Taking good photos

Capturing powerful images may seem only a click away, but there’s more to the process than meets the eye.

“So sorry I’m late,” he says. “This always happens. I never know when a match is on and then I get caught in traffic – oh, I didn’t know they had an LGBT section in here!”

Jonathan Ho was five minutes late, at most. It didn’t matter. He could be an hour late, and it wouldn’t matter. Even on your first meeting, it’s obvious that Ho isn’t the type of person to waste your time. Far from it.

Ho is difficult to describe accurately without sounding like you’re exaggerating. It isn’t enough to describe him as a recently graduated, talented photographer. Ho isn’t nice, he’s lovely. He isn’t just bright, but brilliant. And with all of that, there is an underlying sense of decency. You may scoff at such descriptions, but I challenge you to have a single conversation with him; you’ll not only smile the entire time, but learn something new too.

Tell me a bit about studying photography.

Well, after Transition Year I thought that I might like to do photography. When I actually got it, it was very different from what I expected. I didn’t realise it was…disciplined. I didn’t know what I was expecting. I had my portfolio done, then found out it was shite. But after the first year studying, it just opened my mind entirely. It blew my mind as to how disciplined something as seemingly simple as photography is. That increased my passion for it, because I learned that there’s so much more to learn, and that there’s so much that people take for granted.

When preparing for this, I realised I felt better equipped to interpret words on a page than an image, like one of your photographs. I’d put this down to my education; I’ve been taught to read words in a way I was never taught with images. Do you think this is a common thing, and would that be a challenge for you?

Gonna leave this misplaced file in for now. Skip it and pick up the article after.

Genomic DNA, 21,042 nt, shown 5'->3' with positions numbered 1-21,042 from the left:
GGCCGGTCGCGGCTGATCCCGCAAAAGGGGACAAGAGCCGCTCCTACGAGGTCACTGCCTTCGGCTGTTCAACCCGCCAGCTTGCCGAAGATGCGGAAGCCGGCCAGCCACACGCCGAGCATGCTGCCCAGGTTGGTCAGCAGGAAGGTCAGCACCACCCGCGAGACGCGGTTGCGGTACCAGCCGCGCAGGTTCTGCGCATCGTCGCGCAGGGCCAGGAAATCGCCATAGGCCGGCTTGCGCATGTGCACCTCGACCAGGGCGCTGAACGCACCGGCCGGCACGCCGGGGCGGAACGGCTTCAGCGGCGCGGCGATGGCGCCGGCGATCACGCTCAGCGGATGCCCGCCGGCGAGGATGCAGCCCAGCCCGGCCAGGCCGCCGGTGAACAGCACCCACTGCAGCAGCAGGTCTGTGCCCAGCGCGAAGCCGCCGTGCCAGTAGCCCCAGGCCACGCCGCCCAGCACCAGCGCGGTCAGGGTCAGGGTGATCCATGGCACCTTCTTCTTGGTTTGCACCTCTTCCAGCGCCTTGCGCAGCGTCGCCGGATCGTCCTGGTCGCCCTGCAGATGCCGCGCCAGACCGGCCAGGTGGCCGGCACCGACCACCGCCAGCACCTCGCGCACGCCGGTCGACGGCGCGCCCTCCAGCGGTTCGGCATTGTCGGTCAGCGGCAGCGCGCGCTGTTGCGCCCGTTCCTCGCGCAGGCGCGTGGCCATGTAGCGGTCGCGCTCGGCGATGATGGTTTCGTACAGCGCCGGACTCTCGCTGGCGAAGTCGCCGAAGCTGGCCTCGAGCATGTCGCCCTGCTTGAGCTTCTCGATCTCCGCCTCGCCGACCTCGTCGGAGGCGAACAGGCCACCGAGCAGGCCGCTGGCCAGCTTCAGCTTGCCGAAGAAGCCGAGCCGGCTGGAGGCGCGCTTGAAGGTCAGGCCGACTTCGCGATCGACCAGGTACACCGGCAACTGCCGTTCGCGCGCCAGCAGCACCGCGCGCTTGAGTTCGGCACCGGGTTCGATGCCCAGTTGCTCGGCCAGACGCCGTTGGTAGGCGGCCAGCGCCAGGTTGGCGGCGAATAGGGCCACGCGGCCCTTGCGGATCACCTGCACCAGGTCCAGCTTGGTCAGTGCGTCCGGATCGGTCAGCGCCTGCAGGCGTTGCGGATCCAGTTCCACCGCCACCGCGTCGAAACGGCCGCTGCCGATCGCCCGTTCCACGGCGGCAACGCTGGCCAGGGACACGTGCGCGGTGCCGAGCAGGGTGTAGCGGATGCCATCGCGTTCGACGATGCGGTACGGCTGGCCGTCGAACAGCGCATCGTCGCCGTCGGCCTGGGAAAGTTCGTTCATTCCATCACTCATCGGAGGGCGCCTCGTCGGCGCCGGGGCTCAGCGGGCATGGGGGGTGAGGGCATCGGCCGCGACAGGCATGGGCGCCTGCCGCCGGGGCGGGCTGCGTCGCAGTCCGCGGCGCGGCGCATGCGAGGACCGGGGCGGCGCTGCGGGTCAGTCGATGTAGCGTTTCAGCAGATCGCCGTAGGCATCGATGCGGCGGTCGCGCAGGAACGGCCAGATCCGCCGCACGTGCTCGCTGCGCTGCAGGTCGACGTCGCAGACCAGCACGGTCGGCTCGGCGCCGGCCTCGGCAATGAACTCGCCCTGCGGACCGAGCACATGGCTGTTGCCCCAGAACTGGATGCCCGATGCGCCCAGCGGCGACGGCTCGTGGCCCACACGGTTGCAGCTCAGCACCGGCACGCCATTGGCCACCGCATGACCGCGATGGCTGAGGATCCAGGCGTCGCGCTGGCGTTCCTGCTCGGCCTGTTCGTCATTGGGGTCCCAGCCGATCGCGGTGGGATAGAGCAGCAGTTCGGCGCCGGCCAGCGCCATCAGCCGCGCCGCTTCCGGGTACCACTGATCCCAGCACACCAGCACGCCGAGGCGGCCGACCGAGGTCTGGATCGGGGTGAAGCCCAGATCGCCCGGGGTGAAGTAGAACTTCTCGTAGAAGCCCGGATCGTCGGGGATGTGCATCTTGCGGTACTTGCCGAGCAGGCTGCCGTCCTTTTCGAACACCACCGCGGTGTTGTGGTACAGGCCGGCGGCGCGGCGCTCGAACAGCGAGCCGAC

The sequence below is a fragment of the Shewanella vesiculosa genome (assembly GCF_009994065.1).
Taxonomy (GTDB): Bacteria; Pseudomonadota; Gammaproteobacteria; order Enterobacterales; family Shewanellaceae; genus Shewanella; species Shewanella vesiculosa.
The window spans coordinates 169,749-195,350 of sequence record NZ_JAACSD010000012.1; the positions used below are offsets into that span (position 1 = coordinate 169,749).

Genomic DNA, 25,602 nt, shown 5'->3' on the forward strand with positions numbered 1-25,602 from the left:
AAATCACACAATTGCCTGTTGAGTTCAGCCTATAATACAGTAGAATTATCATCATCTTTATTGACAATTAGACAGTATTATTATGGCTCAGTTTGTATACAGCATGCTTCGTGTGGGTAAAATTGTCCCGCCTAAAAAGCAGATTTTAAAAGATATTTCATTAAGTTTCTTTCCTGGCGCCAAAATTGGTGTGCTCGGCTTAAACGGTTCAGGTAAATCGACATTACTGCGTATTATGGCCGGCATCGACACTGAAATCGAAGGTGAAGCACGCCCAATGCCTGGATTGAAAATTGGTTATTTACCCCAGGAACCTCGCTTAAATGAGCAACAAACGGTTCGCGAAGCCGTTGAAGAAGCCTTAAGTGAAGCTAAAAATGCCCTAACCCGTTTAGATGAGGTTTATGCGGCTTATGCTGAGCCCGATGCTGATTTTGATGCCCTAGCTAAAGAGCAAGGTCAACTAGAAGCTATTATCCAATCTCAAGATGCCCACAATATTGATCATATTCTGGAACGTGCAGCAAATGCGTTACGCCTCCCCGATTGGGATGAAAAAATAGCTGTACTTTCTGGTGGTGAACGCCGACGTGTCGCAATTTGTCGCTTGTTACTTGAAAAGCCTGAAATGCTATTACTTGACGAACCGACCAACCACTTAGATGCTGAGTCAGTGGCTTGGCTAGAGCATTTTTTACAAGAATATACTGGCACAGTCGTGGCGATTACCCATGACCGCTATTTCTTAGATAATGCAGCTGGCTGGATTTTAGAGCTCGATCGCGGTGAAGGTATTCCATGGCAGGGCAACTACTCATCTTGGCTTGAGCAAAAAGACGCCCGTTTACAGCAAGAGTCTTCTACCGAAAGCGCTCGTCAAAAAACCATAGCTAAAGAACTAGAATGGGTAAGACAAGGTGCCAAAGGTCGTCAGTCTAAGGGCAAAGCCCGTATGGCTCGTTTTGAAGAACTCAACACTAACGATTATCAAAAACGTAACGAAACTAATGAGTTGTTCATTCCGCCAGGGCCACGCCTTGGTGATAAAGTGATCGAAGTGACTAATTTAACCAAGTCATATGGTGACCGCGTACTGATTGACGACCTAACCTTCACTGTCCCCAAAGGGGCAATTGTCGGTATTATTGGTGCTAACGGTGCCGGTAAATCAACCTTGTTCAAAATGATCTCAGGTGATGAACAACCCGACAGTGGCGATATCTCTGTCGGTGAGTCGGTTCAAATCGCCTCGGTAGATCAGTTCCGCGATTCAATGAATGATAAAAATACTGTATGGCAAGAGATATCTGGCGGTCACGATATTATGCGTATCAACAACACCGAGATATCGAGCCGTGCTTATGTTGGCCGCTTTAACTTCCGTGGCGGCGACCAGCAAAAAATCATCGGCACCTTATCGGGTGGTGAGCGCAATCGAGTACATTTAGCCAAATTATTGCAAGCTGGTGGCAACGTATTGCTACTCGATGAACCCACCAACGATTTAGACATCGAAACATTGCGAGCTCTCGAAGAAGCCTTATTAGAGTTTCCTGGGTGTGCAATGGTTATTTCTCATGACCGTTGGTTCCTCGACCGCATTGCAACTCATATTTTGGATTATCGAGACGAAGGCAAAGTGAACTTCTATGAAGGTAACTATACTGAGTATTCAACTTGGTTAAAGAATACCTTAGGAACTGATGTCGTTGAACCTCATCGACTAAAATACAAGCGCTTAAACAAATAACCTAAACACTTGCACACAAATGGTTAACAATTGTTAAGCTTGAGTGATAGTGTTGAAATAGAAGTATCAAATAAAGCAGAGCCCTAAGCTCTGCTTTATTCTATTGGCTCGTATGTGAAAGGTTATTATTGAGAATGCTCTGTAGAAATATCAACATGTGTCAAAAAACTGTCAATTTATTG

Definitely. That’s why in any sort of art exhibition, whether it be photography, sculptures, installations, or paintings, people will generally go to the text first. I’ve been trying to do it myself where I look at the piece before reading, try to understand what it’s about, then read the text and find out I’m wrong…There’s that famous quote by John Berger: “We’re taught how to look but not how to see.” We just look and want that clarification without thinking about it too much, almost like a laziness. We instantly go to the text before trying to understand it visually.

Do you like your pieces to be accompanied by something like a textual explanation or to be viewed unmediated? How important is it to choose the right words to accompany your work?

That’s another thing that I had a lot of trouble with when I was in college. I put a lot of symbolism in my pictures and I didn’t know how to explain that well. Text is kind of the shortfall when it comes to exhibitions, or even publishing stuff online. There’s a whole debate which is still ongoing about how relevant text is to images. Should images speak by themselves? Is the text relevant? Is the text taking away from the images? Because you look more at the text than the image, and the text illustrates the images, when it should be the other way around.

Do you think, as an artist, you have a responsibility to engage with real-world issues?

That’s my process as an artist. For my graduation show, I was looking at national identity. This was all springing around the refugee crisis, and all of this questioning of identity. I think my work would look at real-world issues. There’s…maybe not a knowingness, but a back-of-the-head obligation for artists, that you can do what you want, but that the work that sticks with people the most are the ones that deal with real world issues. There are some projects that completely ignore that, and act as a pure form of entertainment, or as a distraction –

Art for art’s sake.

Exactly – and it can be effective for people who really don’t care about real-world problems, or are just sick and tired of them. But it’s nice to see these issues explored in different artistic mediums, and how people interpret them. I think that’s the key aspect of art.

Who are your influences?

That kind of changes depending on what I’m working on, but I think my main influences would be the classical photographers, like Stephen Shore, Ansel Adams, Daniel Arnold, Nan Goldin, and to a degree Robert Mapplethorpe. My style is very traditional, so I like to stick with the classical style of photography, a very straightforward, almost academic style.

Do you have a favourite piece, or even a few?